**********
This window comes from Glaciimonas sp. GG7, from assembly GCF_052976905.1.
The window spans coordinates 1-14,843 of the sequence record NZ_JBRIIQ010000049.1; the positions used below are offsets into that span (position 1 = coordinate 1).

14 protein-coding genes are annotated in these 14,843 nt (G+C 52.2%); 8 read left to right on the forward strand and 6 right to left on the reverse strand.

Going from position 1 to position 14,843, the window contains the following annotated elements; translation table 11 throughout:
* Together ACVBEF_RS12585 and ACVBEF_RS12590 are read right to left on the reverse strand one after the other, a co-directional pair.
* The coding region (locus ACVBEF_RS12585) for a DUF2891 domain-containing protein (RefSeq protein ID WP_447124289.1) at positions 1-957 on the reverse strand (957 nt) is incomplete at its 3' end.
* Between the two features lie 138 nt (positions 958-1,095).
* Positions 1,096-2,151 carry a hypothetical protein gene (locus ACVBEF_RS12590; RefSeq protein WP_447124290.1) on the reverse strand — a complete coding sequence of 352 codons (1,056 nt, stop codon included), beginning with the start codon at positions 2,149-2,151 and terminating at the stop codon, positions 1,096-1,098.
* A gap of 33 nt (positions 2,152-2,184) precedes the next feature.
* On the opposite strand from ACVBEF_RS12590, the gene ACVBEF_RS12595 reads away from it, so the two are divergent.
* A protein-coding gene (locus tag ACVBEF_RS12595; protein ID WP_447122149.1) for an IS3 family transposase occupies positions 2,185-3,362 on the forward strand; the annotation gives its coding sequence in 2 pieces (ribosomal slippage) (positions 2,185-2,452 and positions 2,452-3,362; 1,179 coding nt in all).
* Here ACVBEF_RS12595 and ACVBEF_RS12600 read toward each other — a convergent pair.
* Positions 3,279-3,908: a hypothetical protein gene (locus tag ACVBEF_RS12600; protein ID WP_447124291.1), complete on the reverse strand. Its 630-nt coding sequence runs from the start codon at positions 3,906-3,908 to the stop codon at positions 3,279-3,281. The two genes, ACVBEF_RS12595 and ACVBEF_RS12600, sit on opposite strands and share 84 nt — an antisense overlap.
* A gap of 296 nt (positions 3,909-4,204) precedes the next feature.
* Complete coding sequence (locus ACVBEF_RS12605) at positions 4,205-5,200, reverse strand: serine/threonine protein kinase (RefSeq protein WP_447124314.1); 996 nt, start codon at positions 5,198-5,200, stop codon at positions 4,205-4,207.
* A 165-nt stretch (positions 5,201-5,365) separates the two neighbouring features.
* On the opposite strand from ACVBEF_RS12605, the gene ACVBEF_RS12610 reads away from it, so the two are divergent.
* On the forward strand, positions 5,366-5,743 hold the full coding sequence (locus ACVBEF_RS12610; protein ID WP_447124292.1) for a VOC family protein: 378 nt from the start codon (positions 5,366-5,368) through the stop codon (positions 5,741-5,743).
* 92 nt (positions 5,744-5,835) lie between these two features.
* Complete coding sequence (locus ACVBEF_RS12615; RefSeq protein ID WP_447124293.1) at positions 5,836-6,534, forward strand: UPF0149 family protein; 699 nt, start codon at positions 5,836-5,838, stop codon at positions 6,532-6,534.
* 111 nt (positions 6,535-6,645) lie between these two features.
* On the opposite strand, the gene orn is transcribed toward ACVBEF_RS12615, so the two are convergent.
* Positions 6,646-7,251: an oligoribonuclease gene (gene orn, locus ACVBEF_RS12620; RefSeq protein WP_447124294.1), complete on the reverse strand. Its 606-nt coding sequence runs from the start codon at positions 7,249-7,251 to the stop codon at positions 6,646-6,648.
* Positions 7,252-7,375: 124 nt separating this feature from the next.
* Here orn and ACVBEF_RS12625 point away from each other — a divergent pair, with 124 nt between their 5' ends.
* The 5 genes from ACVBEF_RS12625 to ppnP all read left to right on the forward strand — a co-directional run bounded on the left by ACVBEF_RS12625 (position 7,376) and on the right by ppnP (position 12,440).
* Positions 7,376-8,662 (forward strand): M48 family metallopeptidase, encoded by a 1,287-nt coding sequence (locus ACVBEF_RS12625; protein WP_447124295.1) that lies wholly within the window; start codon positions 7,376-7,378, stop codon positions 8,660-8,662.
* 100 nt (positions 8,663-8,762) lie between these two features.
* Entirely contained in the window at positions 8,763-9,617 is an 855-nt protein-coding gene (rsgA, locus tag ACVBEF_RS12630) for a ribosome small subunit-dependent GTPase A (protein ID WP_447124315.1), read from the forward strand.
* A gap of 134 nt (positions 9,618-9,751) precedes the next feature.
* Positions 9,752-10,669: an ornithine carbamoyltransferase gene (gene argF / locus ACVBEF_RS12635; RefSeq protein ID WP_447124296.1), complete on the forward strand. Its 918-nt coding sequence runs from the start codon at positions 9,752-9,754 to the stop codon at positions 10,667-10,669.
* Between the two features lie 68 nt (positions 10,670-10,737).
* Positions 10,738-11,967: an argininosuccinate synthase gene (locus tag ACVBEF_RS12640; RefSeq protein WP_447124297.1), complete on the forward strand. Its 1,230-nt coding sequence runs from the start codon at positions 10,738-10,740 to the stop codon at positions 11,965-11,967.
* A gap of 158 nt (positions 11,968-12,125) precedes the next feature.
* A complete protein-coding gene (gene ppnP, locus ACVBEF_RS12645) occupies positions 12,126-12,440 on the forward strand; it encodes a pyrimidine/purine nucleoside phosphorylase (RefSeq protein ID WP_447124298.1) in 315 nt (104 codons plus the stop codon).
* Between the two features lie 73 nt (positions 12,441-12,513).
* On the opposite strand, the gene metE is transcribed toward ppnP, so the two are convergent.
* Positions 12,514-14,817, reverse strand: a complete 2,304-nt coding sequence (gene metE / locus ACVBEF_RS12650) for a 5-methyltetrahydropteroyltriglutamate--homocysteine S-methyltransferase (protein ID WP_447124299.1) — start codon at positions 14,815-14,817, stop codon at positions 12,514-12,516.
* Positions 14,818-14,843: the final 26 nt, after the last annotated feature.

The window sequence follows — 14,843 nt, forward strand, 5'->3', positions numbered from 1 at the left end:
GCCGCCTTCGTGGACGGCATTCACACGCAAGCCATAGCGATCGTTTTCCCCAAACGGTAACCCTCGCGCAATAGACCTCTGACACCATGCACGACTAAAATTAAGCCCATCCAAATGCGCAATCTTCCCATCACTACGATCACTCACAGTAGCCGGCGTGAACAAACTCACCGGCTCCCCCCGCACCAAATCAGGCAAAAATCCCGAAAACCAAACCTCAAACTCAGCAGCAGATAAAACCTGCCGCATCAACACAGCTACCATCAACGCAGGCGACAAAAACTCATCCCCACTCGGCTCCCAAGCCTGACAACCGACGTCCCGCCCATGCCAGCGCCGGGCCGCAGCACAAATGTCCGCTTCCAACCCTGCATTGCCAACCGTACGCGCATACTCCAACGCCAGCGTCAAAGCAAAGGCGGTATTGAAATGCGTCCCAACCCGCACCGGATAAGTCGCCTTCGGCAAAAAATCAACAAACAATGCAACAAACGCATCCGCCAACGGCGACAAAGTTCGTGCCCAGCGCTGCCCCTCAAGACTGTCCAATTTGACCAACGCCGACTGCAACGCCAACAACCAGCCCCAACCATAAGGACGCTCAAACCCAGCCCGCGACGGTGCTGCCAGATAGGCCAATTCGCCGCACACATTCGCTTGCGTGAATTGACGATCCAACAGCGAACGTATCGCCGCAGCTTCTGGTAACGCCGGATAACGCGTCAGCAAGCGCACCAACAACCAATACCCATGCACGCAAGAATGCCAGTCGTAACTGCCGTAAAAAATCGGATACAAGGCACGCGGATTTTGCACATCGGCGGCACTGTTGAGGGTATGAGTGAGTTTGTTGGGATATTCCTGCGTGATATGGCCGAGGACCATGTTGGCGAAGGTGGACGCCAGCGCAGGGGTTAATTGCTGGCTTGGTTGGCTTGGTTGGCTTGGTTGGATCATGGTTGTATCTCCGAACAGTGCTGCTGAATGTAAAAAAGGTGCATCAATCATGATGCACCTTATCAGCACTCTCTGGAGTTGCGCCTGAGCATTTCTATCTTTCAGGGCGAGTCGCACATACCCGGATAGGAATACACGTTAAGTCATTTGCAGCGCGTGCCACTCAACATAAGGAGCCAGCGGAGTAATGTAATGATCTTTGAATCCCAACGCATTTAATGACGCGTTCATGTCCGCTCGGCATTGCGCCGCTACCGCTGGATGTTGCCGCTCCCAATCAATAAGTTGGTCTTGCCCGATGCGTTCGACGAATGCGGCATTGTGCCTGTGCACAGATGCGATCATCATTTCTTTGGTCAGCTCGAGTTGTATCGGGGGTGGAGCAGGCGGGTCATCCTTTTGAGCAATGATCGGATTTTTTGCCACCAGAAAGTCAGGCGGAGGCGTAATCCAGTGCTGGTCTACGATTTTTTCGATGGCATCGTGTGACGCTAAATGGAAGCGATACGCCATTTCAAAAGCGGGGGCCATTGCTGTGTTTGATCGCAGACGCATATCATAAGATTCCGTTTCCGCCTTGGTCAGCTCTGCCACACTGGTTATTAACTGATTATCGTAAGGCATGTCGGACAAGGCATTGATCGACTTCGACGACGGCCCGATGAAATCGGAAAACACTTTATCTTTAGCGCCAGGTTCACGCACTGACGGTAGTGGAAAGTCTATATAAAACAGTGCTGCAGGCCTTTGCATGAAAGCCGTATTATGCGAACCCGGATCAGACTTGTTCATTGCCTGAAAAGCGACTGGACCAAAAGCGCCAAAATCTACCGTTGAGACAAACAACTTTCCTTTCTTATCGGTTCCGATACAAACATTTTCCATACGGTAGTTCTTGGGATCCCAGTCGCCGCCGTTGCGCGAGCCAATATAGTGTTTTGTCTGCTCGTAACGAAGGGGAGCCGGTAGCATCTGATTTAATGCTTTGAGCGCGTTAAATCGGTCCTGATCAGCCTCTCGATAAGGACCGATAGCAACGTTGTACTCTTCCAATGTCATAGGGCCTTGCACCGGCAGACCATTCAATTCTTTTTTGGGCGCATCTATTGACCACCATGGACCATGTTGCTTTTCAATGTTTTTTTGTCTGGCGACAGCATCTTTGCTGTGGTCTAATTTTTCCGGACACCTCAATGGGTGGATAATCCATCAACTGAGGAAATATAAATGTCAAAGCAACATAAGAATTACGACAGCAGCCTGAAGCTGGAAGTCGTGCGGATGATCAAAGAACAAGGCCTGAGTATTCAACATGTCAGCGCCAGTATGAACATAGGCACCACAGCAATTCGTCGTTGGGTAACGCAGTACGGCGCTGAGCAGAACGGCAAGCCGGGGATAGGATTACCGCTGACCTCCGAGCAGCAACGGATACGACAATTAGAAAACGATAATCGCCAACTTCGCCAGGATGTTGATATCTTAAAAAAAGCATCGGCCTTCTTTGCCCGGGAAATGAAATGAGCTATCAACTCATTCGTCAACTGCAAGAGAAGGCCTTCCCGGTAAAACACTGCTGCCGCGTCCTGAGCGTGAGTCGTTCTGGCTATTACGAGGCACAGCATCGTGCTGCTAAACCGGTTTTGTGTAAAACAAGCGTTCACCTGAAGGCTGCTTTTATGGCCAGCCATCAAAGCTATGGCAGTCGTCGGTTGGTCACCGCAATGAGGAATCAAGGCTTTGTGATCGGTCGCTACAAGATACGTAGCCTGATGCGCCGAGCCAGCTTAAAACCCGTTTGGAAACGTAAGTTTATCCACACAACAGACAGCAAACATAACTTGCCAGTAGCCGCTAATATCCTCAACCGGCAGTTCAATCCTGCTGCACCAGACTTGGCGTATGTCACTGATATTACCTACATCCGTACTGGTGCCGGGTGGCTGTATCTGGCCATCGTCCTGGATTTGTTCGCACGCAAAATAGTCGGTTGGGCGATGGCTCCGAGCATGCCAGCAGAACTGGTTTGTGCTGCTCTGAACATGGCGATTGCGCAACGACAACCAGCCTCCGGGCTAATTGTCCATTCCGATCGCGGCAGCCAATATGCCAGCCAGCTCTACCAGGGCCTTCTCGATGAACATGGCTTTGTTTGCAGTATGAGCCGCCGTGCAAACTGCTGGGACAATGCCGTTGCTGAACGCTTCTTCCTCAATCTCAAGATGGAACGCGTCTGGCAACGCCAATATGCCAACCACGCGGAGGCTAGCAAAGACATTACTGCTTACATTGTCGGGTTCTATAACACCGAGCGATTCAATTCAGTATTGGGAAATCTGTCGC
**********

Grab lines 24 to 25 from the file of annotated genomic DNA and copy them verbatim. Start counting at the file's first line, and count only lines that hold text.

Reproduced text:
* Positions 7,252-7,375: 124 nt separating this feature from the next.
* Here orn and ACVBEF_RS12625 point away from each other — a divergent pair, with 124 nt between their 5' ends.